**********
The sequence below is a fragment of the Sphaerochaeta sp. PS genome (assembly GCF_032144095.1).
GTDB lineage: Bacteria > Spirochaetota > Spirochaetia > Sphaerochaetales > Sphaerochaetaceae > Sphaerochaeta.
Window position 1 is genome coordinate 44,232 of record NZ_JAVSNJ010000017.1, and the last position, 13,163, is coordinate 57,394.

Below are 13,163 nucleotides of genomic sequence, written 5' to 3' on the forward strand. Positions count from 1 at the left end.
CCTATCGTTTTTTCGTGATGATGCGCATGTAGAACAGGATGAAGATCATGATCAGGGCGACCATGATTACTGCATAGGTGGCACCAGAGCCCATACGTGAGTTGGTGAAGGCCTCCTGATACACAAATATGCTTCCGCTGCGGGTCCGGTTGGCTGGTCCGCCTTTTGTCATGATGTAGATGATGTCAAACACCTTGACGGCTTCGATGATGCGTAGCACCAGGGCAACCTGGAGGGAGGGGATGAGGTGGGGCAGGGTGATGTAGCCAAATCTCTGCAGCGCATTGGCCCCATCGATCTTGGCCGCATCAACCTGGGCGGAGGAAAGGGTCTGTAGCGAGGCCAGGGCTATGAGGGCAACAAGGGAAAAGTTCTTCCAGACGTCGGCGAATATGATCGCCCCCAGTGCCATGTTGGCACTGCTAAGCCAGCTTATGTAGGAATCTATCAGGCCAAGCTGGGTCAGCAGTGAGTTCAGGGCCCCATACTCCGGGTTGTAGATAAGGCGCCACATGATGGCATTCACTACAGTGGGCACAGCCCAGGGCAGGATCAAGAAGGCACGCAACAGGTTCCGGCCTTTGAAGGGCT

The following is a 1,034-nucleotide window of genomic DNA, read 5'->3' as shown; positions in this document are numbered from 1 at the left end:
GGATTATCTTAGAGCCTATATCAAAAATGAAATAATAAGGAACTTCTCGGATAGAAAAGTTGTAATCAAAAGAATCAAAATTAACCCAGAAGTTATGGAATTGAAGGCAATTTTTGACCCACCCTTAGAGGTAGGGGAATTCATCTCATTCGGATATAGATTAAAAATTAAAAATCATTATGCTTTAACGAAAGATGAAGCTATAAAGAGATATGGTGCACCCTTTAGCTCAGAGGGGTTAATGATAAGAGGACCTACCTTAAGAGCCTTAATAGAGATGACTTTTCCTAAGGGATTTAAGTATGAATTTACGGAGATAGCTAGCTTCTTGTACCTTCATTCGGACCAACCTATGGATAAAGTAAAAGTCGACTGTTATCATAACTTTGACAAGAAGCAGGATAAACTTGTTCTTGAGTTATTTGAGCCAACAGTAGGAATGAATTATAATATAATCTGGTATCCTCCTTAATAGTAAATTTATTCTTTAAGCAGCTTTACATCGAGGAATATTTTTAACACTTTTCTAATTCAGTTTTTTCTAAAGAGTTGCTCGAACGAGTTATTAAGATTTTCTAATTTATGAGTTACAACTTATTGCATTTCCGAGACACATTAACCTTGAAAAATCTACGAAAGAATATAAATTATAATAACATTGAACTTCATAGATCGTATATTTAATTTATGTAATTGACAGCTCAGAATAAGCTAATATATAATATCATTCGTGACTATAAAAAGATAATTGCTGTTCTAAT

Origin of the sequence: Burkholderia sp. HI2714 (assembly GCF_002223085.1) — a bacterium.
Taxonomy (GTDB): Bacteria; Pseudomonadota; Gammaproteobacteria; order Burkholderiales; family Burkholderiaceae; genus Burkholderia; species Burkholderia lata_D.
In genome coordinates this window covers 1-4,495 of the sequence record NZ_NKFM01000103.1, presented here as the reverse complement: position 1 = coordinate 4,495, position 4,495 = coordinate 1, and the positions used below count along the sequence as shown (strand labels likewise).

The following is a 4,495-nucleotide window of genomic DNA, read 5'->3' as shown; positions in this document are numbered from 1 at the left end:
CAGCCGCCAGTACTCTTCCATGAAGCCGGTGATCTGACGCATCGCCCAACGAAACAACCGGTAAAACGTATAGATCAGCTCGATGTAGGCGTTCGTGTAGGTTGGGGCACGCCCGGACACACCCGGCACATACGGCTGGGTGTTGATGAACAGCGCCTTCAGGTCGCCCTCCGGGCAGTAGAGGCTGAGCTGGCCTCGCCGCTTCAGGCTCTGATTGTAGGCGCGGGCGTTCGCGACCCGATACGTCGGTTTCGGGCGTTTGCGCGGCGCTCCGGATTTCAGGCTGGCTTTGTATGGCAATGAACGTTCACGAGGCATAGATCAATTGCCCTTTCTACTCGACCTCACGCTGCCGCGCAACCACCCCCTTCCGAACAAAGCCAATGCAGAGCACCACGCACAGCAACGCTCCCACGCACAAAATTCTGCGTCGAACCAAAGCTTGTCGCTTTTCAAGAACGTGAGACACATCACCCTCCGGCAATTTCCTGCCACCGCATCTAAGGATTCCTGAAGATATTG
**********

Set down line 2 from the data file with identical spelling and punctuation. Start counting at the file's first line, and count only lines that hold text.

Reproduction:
GTDB lineage: Bacteria > Spirochaetota > Spirochaetia > Sphaerochaetales > Sphaerochaetaceae > Sphaerochaeta.